Difference – Viruses, worms, Trojans, and bots ?

I was just gearing up to prepare my CCIE Sec v6.1 for Year 2024

Refreshing my knowledge towards security terms and what they are – been long time i was thinking differences between many of them – definition – so found below what i can gather from Intenet. This may be helpfull for the people looking all around in one place.

Viruses, worms, Trojans, and bots are all part of a class of software called “malware.” Malware is short for “malicious software,” also known as malicious code or “malcode.” It is code or software that is specifically designed to damage, disrupt, steal, or in general inflict some other “bad” or illegitimate action on data, hosts, or networks.

Some of the more commonly known types of malware are viruses, worms, Trojans, bots, ransomware, backdoors, spyware, and adware. Damage from malware varies from causing minor irritation (such as browser popup ads), to stealing confidential information or money, destroying data, and compromising and/or entirely disabling systems and networks.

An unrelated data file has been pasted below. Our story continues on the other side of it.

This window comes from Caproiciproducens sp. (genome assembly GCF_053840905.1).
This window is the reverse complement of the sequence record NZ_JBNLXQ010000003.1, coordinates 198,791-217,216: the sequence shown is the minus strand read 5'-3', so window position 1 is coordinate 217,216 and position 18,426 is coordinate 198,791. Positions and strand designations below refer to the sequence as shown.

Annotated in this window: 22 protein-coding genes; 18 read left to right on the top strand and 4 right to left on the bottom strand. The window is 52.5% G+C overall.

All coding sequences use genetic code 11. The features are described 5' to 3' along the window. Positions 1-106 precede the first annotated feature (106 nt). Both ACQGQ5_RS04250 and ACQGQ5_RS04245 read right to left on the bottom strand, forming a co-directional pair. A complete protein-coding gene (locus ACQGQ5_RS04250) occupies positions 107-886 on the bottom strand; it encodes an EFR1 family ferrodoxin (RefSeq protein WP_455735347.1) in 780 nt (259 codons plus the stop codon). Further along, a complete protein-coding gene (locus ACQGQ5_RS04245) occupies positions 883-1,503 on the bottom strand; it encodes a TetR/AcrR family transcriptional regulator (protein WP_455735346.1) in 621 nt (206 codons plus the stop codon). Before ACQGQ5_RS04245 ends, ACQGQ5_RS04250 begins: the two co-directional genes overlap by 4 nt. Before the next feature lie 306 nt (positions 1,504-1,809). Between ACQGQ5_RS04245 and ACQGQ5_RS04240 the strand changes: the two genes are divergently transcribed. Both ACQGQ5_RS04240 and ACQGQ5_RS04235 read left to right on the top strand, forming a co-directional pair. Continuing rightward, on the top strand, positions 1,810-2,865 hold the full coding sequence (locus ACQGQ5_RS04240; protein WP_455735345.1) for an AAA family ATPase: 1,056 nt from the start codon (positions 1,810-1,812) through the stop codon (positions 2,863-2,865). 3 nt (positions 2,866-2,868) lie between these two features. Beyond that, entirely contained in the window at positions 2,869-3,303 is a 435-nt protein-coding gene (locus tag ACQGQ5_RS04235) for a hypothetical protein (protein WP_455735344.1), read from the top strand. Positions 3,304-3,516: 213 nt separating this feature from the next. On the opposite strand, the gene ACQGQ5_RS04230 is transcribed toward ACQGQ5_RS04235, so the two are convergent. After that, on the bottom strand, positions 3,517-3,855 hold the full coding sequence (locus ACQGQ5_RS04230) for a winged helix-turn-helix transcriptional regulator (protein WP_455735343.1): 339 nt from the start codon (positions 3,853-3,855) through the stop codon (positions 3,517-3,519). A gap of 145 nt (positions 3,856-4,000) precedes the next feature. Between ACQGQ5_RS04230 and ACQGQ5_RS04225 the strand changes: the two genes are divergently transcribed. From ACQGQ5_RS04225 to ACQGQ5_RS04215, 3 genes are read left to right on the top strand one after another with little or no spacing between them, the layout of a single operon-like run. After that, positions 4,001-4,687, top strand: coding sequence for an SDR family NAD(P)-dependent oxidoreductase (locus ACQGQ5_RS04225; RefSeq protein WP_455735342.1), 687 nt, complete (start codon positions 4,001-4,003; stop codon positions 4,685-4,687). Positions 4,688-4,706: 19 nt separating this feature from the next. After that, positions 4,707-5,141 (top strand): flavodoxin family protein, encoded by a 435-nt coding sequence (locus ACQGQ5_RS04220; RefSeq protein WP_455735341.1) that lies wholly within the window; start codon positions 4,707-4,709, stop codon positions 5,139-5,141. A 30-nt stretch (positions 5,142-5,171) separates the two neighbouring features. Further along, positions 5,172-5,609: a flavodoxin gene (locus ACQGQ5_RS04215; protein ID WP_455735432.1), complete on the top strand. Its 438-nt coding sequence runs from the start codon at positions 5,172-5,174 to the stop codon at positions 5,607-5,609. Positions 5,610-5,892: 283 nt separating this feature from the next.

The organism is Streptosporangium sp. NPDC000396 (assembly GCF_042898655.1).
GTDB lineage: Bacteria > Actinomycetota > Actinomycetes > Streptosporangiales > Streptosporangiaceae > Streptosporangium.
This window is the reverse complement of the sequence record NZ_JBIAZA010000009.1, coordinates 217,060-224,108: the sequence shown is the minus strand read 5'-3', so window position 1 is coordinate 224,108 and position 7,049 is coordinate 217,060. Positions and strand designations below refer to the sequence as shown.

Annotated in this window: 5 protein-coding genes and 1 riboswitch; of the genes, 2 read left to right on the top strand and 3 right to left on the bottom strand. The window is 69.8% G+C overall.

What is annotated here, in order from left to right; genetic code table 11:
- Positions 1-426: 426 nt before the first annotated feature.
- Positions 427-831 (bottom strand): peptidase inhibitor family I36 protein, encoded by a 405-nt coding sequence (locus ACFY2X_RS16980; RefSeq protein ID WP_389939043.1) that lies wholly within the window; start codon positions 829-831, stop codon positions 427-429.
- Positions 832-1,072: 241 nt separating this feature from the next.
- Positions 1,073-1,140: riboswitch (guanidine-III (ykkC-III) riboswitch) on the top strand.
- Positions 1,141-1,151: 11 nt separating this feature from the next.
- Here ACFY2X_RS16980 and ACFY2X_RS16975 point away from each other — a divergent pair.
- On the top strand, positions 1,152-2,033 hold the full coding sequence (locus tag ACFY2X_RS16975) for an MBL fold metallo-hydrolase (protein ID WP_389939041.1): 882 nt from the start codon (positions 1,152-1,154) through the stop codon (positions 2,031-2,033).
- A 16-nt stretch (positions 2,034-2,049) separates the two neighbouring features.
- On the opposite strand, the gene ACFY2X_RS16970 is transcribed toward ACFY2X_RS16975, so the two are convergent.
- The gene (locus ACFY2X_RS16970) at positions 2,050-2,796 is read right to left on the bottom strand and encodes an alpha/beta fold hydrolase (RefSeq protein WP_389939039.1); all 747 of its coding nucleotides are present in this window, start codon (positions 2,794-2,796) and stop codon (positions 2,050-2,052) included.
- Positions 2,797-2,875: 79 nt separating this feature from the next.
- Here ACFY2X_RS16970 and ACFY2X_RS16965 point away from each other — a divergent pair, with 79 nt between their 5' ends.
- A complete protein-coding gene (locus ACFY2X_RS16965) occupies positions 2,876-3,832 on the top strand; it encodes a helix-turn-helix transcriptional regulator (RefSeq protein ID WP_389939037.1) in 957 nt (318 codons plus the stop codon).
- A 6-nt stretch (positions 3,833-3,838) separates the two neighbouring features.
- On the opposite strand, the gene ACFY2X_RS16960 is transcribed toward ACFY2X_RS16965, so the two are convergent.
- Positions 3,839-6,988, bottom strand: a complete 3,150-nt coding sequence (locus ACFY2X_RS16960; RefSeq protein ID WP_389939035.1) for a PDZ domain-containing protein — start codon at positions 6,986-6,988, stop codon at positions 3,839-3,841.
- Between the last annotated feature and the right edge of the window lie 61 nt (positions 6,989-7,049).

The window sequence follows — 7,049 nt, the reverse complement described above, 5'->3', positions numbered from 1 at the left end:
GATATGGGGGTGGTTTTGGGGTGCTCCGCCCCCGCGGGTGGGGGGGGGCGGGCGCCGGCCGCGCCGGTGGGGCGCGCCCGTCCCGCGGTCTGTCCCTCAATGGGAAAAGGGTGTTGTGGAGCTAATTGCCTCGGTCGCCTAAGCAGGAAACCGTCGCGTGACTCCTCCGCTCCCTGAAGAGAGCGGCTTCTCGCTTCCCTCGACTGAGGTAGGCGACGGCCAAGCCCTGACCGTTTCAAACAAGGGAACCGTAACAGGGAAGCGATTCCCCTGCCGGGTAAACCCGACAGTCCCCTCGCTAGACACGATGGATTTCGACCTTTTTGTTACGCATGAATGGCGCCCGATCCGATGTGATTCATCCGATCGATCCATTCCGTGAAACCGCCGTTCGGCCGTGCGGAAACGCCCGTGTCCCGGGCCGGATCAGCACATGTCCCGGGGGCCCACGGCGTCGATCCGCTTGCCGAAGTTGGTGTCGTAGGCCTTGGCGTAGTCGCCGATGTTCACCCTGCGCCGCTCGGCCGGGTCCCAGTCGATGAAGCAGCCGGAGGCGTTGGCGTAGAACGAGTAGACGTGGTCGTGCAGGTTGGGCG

In addition to damaging data and software residing on equipment, malware has evolved to target the physical hardware of those systems. Malware should also not be confused with defective software, which is intended for legitimate purposes but contains errors or “bugs.”

Classes of Malicious Software

Two of the most common types of malware are viruses and worms. These types of programs are able to self-replicate and can spread copies of themselves, which might even be modified copies. To be classified as a virus or worm, malware must have the ability to propagate. The difference is that a worm operates more or less independently of other files, whereas a virus depends on a host program to spread itself. These and other classes of malicious software are described below.

Distribution Channels for Malware

Advanced malware typically comes via the following distribution channels to a computer or network:

  • Drive-by download—Unintended download of computer software from the Internet
  • Unsolicited email —Unwanted attachments or embedded links in electronic mail
  • Physical media—Integrated or removable media such as USB drives
  • Self propagation—Ability of malware to move itself from computer to computer or network to network, thus spreading on its own

Happy Labbbbbbbbbbbbbbbbbbing ….!